A thousand loads of cloth nappy laundry, a thousand bottles prepped (and a breastfeeding journey cut very short), tears, sleepless nights and counselling.
A thousand smiles, milky snuggles, first words, first steps, first meals. First hugs with family we haven’t seen for a year. Church dedications, books read, nature explored.
A year of motherhood in all its joyous, messy glory. A year of getting over an incredibly challenging pregnancy and season, a year of blessing and gratitude.
Having celebrating G’s birthday this week, I wanted to sit and reflect on how motherhood has shaped me as a woman. There is absolutely nothing as groundbreaking, soul changing, or as earth shattering as transitioning from ‘me’ to ‘we’. All of my reflections come together in an overwhelming theme of ‘growth’ - here are a few.
Having a child will grow and stretch you, body and mind. It will bring out the best and worst of you, and help you reflect on who you want to grow to be.
For me, it’s all about selfishness. I don’t think I realised the innate level of selfishness in being human until I truly could no longer put myself first. I’m not talking about self care here - as that, I have come to learn; is vital. What I mean here is waking up in the morning and your first thought always being of someone else. Your key needs being met naturally incorporating the needs for another part of you that lives outside of your body. The not being okay until they are ok feeling. The absolute willingness to take on any danger or fear providing your child doesn’t have to experience it. Until, I think, you become a parent (or key carer to someone vulnerable), this undercurrent of ‘me-first’ is totally natural. You can sleep if you have time, your day is planned around your wants and needs. If you’ve been otherwise healthy pre-children, you do not truly know exhaustion or tiredness. But this lesson is a beautiful one, as are many parenting lessons! Having put my wishes to the side so frequently, I hold onto them less tightly. I remember what I truly need, want - love, family, faith. The rest are frills.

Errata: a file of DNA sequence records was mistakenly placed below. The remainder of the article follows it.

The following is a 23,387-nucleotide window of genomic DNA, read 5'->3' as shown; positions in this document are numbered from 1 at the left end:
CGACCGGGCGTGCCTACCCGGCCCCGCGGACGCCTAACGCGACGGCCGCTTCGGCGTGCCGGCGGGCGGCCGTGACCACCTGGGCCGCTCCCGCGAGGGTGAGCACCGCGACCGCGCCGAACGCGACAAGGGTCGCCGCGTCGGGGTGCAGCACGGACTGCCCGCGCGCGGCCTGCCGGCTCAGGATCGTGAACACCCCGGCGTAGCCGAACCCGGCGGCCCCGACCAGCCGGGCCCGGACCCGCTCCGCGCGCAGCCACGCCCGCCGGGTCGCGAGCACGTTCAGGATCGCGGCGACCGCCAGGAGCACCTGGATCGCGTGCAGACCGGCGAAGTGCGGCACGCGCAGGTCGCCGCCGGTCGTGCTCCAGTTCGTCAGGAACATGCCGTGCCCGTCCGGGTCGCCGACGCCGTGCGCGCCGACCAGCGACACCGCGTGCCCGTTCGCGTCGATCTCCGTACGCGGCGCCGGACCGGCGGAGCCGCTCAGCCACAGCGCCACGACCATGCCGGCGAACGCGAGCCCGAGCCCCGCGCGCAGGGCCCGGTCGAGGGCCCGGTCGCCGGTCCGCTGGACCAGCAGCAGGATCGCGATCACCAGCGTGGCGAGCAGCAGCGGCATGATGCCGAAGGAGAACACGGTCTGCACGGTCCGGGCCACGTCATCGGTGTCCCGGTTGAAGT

Recognising our own personal flaws, imperfections and mistakes as a parent without self criticism provides a healthy model for our children
The responsibility of parenting feels heavy, but admitting our vulnerability, our flaws, our ability to make mistakes and keep growing for better, is a beautiful lesson to share with our children. At every stage, I’ve second guessed myself and my parenting decisions. At every stage, whether that’s in whether we utilise the TV, whether G starts weaning, whether we take her into the outside world, I have felt guilt. I and my husband are the sole providers for this little soul, and I don’t want to get it wrong. I have questioned if I’m doing the right thing, if she’s going to look back and ask me why, but I’ve mostly made peace with that. Perfection is impossible, and I’m allowed to make mistakes. I use them to model to G that I’m human too, that I’m not an infallible master who controls everything. That I’m just as broken as anyone else. That I’m doing my best, and that’s enough - it’s all I’d ever ask of her, so why hold myself to different standards?
We grow together.
I’m reminded a lot of Ovid’s Greek myth of Philemon and Baucis when I reflect on the growth of G in connection with the growth of my husband and I as parents. If you’re not familiar with it, the TL;DR is that the couple are granted a wish from Zeus and Hermes to live forever as trees, growing intertwined with each other throughout time. Although superficially it’s a romance legend and a moral tale, I absolutely think at its core this myth can also reflect on all kinds of deeply held love. I feel that each new thing G does, each new nuance of her communication, I grow along with her. The same goes for her: each new parenting reflection, new story we read, new approach I try, she responds and changes along with me. As growth for parent and child is intertwined, I think it’s both beautiful and messy. Seeing G fall and trip as she learns to walk is hard for me. I desperately want to protect her (hello anxiety) but I know that if I’m constantly watching her every move to avoid a bump, that’s going to prevent her freedom to explore and discover. I know that my need for tidiness will stop messy play and imagination in its tracks. I have to adapt my feelings and anxieties just as she grows to learn what is and isn’t safe. I have to grow as she grows.
Oh motherhood! What a beautiful, joyous, messy journey. I can’t imagine a better
road to be travelling, and I’m grateful that God is growing me just as he is growing G. I both hold an excitement for how G’s future will look, while wanting to freeze time and take on the baby snuggles for as long as I can.